In my last article, I covered how survival anxiety leads to overcoming learning anxiety, enhancing the chances of businesses becoming more prepared to innovate. The related key question is will all innovations improve the chances of survival? Will the survival of an enterprise result in the survival of others? Do innovations benefit ecosystems and individual businesses alike? Finally, what does it mean in terms of the longevity of the businesses and ecosystems?
Small businesses that innovate live longer. It does not, however, help competitors live longer. In our work with a mission to help small businesses survive and thrive in India, we are beginning to see that strong survival instinct has to led to either innovations or dirty practices. I segment the innovations on two axes, ‘Capitalist’ and ‘Socialist’, motivated by different goals.
Small businesses have innovated, helping themselves, and not their ecosystems in general, resulting in the survival of the fittest. In these types of innovations, the enhanced longevity of the innovators results in the premature or expedited death of several others competing with these innovators.
The motivation for these innovators is to solve a problem of the beneficiary whom they serve to win against their competitors. Should competitors fail to adapt, they die. What is certain is the quality of life of innovators being better until the competitors follow fast enough to be threats or counter the innovators with better innovations, thereby halting the run of the innovators.
The longevity of innovators is entirely dependent on how quickly they are outrun by the competitors whereas longevity of the competitors is completely dependent on how slow, vulnerable, or weak they are to respond to such innovations.
We find that less than 2 percent of small businesses are innovators. These are largely in food, packaging, consumer, and select service industries while the incidence is low in B2B businesses. A whopping 99 percent of them are capitalist innovators and less than 2 percent of capitalist innovators have embarked on innovations that help the society at large.
We have seen fewer innovators enhancing the longevity of competitors at large, than helping just themselves. The motivation for these innovators is to solve a problem of the beneficiary whom they serve; but competitors also gain as a result of these innovations. All win together. In this situation, the marketplace is closer to a welfare state with all being the beneficiaries.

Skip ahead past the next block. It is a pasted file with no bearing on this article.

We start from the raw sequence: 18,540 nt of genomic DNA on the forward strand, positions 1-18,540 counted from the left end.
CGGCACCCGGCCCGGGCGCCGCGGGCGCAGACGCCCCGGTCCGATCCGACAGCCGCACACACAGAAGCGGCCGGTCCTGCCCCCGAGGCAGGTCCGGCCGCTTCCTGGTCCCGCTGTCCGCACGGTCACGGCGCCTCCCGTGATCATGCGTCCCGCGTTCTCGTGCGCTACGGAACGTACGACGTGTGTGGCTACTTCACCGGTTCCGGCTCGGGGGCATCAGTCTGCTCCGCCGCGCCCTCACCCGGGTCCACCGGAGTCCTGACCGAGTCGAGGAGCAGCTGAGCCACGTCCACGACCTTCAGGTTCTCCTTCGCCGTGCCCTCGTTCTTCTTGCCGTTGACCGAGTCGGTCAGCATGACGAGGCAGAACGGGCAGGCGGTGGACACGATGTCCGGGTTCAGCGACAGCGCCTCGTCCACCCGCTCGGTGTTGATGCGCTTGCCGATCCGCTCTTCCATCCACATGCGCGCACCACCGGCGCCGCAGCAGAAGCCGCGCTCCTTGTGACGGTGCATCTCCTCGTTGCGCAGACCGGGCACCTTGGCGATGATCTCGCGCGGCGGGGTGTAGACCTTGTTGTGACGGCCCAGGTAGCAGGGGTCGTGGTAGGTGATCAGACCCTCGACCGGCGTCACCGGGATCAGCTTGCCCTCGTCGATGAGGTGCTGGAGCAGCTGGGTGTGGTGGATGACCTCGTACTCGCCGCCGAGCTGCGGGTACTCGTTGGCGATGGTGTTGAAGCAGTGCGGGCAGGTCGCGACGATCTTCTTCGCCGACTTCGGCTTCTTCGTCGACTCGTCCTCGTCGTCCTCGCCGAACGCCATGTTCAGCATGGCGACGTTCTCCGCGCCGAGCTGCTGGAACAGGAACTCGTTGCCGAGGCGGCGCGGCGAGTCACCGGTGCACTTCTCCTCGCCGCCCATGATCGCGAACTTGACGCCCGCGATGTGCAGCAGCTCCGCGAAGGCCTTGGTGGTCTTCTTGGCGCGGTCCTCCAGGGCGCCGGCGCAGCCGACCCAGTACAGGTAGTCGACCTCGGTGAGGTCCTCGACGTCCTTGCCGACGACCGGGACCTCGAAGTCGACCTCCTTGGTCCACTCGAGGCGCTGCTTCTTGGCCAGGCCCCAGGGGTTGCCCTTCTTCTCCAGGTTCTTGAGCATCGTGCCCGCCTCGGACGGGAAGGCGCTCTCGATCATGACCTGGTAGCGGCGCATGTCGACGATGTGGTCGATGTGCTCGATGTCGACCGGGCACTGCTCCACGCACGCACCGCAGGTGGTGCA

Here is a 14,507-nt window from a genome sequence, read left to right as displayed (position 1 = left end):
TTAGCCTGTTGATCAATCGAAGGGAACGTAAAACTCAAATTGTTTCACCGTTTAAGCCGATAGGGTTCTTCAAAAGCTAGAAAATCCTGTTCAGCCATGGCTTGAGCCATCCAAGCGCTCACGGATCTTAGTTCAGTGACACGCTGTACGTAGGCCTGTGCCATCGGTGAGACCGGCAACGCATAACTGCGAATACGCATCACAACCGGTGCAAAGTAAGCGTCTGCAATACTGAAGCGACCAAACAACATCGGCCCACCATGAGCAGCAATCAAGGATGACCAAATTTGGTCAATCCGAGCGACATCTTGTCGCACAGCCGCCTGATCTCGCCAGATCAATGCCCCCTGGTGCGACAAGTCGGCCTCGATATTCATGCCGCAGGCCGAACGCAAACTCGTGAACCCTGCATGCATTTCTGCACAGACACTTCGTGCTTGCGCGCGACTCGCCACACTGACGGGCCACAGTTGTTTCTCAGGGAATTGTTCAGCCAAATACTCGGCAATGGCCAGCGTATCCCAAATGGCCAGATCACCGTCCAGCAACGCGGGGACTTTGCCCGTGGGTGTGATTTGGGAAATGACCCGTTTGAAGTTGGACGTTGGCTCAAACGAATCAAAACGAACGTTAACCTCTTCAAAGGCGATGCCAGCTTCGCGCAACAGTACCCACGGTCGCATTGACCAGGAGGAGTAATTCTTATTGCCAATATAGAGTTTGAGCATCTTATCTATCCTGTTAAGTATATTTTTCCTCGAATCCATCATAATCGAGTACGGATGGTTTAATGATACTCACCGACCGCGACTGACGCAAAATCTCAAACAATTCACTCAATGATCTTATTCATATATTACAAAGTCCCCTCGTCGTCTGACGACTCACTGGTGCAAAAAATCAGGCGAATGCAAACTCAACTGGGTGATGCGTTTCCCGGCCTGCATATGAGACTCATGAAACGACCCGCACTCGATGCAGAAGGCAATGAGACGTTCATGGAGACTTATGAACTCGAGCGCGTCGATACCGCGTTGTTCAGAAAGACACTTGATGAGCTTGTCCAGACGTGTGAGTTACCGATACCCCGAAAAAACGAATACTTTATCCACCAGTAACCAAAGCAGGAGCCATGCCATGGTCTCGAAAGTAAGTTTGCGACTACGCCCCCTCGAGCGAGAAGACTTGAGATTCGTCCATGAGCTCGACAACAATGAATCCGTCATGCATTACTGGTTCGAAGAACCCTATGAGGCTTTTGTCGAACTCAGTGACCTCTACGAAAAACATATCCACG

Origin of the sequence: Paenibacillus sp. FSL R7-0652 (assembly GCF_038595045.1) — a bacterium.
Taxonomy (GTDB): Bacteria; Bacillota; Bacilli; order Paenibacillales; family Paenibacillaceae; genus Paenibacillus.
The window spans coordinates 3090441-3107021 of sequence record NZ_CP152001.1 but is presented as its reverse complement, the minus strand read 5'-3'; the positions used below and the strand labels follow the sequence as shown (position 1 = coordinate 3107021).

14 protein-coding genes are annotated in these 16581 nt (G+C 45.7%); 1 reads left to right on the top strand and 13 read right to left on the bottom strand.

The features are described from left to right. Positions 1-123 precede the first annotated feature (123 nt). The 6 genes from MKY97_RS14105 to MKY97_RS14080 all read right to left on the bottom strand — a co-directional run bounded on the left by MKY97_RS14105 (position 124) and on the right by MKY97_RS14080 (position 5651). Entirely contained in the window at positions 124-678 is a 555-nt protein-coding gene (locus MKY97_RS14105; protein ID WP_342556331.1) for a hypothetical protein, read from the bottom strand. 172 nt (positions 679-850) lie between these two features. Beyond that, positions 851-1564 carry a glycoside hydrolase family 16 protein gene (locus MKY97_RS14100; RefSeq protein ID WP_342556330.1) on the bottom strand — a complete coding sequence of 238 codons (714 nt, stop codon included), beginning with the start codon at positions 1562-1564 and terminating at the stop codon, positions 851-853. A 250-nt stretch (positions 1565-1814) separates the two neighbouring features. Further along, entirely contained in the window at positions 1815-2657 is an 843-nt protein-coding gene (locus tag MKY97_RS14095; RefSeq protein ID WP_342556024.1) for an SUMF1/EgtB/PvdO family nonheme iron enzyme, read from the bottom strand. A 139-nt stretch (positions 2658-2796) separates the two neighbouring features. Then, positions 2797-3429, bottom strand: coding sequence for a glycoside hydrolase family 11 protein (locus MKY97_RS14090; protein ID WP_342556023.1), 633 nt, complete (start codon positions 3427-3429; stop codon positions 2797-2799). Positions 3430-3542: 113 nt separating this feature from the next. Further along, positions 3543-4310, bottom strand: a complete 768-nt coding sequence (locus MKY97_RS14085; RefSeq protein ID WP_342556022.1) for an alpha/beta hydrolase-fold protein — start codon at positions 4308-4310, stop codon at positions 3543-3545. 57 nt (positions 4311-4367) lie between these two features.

One could argue that the quality of life of the innovator does not become as good as in case of capitalist innovations since the gains are distributed among all. In the long run, this may also impact longevity should the tendency to be parented by innovators persist among those who are unfit.
We come across these innovations rarely. I know of a business creating an affordable beverage for the working lower middle-class population in India, using unique blends known only to the promoter. The business model asks its competitors to use the innovation without any expectations of commercial returns or investments.
In the process, it is disrupting the unorganised industry that produces and markets this beverage. The question is whether this would help this business to live longer.
Globally competitive economies like the Netherlands have some of the most evolved mechanisms to encourage not only open innovations (companies use internal and external resources to innovate) but also socialist innovations, benefiting the small business community at large.
We believe that there is a significant correlation between small businesses adopting socialist innovation and their longevity.
Most small businesses settle for incremental innovations, mostly capitalist in nature. It is much harder to be socialist innovators. It is ironic that it is exactly when the system feels that they need socialist innovators. The key question is who wants to, needs to, deserves to and is fit to live longer and better?
What does India need more? Socialist or Capitalist innovators? While it is hard to be conclusive, our sense is that in the short term it might be necessary to promote socialist innovations to carry the unfit with the fit, while capitalist innovations may benefit the ecosystem more in the long run.
(Edited by Teja Lele)
(Disclaimer: The views and opinions expressed in this article are those of the author and do not necessarily reflect the views of YourStory.)
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